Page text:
Updated: Aug 19, 2020
In our previous blog post “Call for a National Universal Healthy School Food Program has Municipal Support!” we wrote about how momentum has been building at the municipal level in support of a national school food program. As of July 2020, motions have now been passed in support of a national school food program by the City of Vancouver, Vancouver Food Policy Council, City of Victoria, BC School Trustees Association, Vancouver Board of Education, City of Toronto, Toronto District School Board, City of Toronto Board of Health, Western Kings and Annapolis Community Health Boards and the Federation of Canadian Municipalities.
The past several months have seen some exciting new developments from municipal leaders:
Just in the past month, the Western Kings and Annapolis Community Health Boards (CHBs) in Nova Scotia wrote to Prime Minister Justin Trudeau to encourage the federal government to continue to move forward its March 2019 federal budget commitment to develop a National School Food Program in consultation with provinces, territories and civil society organizations.
On June 11, 2020, the Western Kings CHB's sent their letter, which articulates 3 main issues that a universal, cost-shared national healthy school food program would help to address:
To “help kids reach their full potential in the classroom and in life. Nova Scotia research has identified a strong association between diet and academic performance. Without proper nutrition, children and youth’s learning and skill development is significantly impaired.”
To “curb rising rates of chronic disease. 1 of every 3 Nova Scotians are not getting enough vegetables and fruits, dramatically increasing their risk of developing chronic life-changing diseases, such as diabetes and heart diseases.”
To “Support the local economy and environment. Our food choices impact more than our bodies, they impact our economies and our environment. Purchasing from local farmers and food producers supports local economies, decreases greenhouse gas emissions by reducing distances our food travels, and enhances awareness about eating sustainably for people and the planet.”
On July 10, 2020, the Annapolis CHB modeled the Western Kings CHB's initiative and sent a copy of the letter to the Prime Minister. These letters close by stating that “We cannot afford not to do this. Therefore, the Western Kings Community Health Board / Annapolis Community Health Board is calling for a funded National School Food Program to be established in Canada as per the recommendation put forward by the Coalition for Healthy School Food submitted for the 2020 Budget.”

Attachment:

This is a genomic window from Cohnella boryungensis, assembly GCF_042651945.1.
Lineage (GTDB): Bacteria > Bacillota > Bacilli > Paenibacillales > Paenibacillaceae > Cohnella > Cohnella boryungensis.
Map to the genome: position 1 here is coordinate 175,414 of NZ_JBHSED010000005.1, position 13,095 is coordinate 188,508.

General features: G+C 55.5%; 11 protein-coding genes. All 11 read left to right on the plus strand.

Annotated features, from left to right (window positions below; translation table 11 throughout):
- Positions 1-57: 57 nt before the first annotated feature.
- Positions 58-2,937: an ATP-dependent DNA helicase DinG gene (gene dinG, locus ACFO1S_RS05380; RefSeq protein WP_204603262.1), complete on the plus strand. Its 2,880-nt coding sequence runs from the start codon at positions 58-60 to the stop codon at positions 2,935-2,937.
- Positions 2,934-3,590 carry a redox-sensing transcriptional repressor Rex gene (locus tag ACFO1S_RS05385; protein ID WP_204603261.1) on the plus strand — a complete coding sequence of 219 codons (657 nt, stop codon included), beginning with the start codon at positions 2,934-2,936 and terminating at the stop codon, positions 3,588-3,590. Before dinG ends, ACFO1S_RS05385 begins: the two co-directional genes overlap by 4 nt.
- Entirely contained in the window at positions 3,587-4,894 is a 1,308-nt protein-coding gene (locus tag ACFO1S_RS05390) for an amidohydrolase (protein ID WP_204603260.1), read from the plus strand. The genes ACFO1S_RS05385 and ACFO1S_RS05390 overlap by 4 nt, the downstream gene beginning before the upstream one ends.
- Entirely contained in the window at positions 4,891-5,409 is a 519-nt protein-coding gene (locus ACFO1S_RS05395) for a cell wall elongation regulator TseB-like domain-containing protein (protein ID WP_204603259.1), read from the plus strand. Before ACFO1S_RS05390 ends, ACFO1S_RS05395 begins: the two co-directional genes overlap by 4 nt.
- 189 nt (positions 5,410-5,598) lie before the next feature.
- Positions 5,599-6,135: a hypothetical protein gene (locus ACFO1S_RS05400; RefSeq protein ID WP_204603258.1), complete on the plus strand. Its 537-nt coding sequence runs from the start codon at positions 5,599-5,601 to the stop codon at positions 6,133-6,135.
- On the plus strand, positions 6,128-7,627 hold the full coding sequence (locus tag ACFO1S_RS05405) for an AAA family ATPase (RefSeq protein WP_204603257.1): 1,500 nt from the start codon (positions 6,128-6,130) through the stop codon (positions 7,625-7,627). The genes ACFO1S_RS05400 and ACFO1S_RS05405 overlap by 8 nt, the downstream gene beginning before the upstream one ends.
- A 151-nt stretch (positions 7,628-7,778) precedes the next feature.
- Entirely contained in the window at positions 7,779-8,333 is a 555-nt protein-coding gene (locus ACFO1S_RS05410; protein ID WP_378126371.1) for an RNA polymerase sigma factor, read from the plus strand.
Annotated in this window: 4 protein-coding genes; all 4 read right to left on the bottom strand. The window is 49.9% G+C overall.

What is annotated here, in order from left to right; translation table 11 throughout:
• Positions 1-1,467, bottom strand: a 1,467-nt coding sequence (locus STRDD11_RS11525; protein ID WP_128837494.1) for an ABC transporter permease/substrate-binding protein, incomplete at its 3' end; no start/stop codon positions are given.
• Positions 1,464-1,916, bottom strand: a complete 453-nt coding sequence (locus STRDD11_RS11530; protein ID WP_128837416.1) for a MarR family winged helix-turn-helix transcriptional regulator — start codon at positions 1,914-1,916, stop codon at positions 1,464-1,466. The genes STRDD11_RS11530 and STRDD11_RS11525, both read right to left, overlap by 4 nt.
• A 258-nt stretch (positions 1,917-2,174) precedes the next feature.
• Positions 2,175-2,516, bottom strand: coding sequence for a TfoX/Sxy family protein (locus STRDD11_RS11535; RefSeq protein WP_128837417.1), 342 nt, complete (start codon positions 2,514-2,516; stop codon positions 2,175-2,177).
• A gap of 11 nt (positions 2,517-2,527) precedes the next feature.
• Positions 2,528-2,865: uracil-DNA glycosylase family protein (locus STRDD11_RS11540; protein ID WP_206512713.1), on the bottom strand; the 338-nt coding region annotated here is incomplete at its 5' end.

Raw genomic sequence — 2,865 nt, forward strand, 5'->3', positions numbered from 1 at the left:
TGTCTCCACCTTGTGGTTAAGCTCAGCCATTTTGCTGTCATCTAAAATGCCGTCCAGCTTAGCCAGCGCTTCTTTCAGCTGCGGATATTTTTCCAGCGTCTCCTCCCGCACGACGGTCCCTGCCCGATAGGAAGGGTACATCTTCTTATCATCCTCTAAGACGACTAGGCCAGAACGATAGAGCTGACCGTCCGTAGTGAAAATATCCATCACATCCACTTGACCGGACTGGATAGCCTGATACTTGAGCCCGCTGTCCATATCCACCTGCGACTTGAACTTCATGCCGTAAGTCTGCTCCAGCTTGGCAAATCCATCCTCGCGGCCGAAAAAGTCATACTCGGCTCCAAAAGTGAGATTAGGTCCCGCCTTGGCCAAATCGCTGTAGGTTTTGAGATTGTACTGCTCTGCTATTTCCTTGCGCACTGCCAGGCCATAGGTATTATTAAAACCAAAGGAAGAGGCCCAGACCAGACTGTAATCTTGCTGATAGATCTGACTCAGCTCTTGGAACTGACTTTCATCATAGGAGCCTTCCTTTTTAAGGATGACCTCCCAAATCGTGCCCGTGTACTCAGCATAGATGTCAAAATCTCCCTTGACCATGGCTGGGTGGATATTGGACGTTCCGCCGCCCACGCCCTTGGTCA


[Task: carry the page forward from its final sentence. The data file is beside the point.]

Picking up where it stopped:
Other Community Health Boards across Nova Scotia are also speaking out in support of a National School Food Program.
On June 24 Kennedy Stewart, Mayor, City of Vancouver, sent this letter: Taking Steps Toward a National Cost-Shared Universal Healthy School Food Program to Prime Minister Justin Trudeau. In it Mayor Steward refers to how “Vancouver City Council recognizes that access to nutritious and affordable food is fundamental to health and equity, and that children in particular require nutritious foods for normal growth and learning” and that “With the ongoing COVID-19 pandemic City staff are concerned that food prices will increase due to disruptions in the agricultural supply chain, further increasing the number of families experiencing food insecurity.”
The letter closes with the statement that “With income and food insecurity increasing among Canadians, a school food program on a national scale is essential to address inequality and ensure all Canadian children learn basic food skills and have access to healthy meals that support classroom learning. This type of program will also support Canada’s national economic recovery from COVID-19 through the expansion of the agricultural sector, as well as increasing local food security and the resilience of local communities to respond to future emergencies.”